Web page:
Adults emerge early April through late June but emergence is heavily influenced by climate and region. Males emerge five days prior to females. Anthophora abrupta mate on flowers and while females appear to mate with one male, a single male will mate with several females. After a female has mated, she begins looking for a nesting site, often returning to her place of emergence. Females that emerge early in spring will zigzag through the air inspecting places to begin excavating their nests. Females that emerged late in the season will nest in clumps in close proximity to the early emerging females. Females dig tunnels roughly 11 cm long, most oftentimes in clay. Water is required to soften the clay or adobe the female wants to burrow into; this is why their nests are usually found in close proximity to rivers or streams. After 6 hours the female completes the 8 cm long turret, which resembles a chimney, at the opening of her nest. Several ideas have been proposed to explain the purpose of the turrets including they provide protection from debris, parasites, and rain, aid in nest recognition, encourage other females to nest nearby, or serve as a bee HVAC system or solar heaters. A female will dig out about 7 urn- shaped cells in her burrow, line each with secretions from her Dufour gland, mix together pollen, nectar, and Dufour secretions to create a pad to oviposite an egg onto, and then caps the cell. The eggs resemble bent, white rice and hatch after 5 days. The pollen, nectar, and Dufour secretations mix and the cell lining serve as food for the larvae as they go through 4 instar stages in 3 weeks. Without molting, the fourth instar will prepupate before overwintering for 9.5 months. When spring arrives, they shed the prepupal skin and take 2.5 weeks to darken before emerging as adults and begin the cycle over again.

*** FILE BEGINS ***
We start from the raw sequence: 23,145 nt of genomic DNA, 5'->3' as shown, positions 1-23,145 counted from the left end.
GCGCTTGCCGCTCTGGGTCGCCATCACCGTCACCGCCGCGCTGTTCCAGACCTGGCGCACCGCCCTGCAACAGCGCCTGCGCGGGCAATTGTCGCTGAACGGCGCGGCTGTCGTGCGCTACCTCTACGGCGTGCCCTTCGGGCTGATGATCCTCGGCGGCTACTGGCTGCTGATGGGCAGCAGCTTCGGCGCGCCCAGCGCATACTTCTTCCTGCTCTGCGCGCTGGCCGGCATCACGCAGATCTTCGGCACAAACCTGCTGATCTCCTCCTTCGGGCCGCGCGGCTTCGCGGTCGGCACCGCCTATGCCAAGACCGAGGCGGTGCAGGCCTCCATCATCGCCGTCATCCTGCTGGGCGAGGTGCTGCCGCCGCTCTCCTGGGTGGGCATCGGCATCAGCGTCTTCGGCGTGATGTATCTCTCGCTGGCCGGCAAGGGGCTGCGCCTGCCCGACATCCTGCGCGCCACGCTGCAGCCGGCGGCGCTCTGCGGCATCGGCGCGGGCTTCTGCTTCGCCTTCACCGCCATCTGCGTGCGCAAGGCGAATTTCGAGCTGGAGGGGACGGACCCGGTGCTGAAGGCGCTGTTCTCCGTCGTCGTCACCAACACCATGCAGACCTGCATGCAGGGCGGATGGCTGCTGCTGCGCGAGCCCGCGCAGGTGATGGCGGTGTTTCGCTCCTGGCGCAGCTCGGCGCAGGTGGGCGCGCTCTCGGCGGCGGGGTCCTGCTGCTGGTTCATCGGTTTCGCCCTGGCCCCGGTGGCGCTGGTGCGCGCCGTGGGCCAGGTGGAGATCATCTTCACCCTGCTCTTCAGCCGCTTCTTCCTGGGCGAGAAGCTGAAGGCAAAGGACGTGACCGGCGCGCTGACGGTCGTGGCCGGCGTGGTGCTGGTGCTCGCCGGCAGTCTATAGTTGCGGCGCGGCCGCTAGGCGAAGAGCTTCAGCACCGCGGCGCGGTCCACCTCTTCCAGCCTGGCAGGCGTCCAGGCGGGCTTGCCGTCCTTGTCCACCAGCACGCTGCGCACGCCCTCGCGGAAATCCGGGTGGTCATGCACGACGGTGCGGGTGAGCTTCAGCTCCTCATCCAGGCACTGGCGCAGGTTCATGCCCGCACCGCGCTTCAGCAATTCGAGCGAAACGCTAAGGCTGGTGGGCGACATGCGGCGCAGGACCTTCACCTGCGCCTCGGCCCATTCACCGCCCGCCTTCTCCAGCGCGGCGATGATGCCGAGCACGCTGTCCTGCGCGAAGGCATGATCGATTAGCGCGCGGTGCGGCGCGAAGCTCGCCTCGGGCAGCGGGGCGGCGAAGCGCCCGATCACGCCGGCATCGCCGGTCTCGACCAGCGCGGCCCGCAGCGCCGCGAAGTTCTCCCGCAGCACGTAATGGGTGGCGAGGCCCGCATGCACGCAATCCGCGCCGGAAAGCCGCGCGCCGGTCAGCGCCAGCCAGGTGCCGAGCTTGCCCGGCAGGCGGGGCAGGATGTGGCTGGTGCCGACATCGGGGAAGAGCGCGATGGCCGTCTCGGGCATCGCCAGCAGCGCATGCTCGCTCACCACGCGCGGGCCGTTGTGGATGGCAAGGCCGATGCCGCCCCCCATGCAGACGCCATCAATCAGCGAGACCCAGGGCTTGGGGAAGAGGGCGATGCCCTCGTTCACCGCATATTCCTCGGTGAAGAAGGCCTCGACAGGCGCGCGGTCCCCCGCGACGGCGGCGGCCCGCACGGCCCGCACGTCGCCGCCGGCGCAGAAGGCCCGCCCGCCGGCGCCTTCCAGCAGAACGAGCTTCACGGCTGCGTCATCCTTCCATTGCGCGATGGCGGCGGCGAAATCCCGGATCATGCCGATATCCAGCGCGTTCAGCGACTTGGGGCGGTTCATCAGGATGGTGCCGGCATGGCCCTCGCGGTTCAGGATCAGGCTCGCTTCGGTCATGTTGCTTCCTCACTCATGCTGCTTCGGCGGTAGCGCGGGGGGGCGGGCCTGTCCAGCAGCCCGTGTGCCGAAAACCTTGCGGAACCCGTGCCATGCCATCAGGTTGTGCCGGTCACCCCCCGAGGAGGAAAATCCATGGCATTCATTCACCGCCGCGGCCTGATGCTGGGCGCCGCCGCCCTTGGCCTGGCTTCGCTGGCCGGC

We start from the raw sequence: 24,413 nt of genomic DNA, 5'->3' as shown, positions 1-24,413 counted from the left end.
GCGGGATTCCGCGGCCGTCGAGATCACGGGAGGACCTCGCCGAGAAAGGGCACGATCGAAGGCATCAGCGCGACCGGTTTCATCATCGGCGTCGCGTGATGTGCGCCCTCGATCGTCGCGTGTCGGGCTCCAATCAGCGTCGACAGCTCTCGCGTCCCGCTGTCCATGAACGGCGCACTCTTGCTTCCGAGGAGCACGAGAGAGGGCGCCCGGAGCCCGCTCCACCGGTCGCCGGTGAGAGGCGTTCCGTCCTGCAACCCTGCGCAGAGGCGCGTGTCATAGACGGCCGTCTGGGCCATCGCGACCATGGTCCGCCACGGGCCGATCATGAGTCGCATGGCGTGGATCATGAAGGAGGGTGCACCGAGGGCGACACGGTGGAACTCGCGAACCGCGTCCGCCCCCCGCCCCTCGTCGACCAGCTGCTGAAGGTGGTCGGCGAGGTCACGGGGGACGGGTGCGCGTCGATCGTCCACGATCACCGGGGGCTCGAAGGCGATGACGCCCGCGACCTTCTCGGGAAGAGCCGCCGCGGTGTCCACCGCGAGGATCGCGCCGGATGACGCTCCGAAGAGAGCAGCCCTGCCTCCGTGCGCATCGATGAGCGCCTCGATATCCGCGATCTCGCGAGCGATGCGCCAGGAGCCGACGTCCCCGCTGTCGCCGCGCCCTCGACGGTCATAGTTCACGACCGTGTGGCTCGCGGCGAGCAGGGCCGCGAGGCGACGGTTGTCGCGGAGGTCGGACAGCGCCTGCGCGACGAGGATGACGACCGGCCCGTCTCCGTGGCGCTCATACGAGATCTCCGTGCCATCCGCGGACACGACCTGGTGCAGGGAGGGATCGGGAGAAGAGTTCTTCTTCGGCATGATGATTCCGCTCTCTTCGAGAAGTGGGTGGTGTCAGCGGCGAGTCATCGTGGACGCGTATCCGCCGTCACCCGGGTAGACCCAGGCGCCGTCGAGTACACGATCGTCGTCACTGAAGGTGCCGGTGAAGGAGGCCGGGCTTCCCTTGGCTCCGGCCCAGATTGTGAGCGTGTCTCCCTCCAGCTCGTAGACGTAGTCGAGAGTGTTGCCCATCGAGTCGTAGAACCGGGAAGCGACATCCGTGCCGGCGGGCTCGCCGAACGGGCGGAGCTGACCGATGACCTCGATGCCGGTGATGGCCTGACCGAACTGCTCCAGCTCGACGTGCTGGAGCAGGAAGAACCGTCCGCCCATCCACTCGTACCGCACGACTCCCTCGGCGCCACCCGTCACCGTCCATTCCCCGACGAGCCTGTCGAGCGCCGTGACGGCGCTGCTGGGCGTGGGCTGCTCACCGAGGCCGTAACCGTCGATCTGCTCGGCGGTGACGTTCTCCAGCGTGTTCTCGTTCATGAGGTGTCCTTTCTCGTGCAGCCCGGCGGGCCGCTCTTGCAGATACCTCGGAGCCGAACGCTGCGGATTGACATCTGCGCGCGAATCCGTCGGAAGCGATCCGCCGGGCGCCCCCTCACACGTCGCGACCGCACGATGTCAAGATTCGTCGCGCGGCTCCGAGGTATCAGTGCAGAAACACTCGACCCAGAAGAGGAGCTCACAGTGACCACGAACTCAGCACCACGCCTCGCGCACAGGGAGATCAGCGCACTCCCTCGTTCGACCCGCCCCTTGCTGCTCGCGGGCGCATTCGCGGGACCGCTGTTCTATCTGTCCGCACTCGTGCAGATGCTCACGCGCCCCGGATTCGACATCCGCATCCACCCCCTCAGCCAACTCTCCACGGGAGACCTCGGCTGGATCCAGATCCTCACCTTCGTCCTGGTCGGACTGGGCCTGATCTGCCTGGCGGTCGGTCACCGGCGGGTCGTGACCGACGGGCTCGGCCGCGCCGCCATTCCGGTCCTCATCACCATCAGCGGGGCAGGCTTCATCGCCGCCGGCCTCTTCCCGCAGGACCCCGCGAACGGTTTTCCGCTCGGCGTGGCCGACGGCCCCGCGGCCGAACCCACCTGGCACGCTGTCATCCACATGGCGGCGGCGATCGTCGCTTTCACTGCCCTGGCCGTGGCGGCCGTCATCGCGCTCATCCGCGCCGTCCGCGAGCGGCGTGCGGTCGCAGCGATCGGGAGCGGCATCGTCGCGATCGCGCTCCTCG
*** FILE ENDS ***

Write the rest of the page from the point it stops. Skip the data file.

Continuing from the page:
For more information about the pollinator habitat located in the Reiley Garden, follow this link to one of our earlier articles https://arboretum.umd.edu/solitary-bee-wall-pollinator-garden.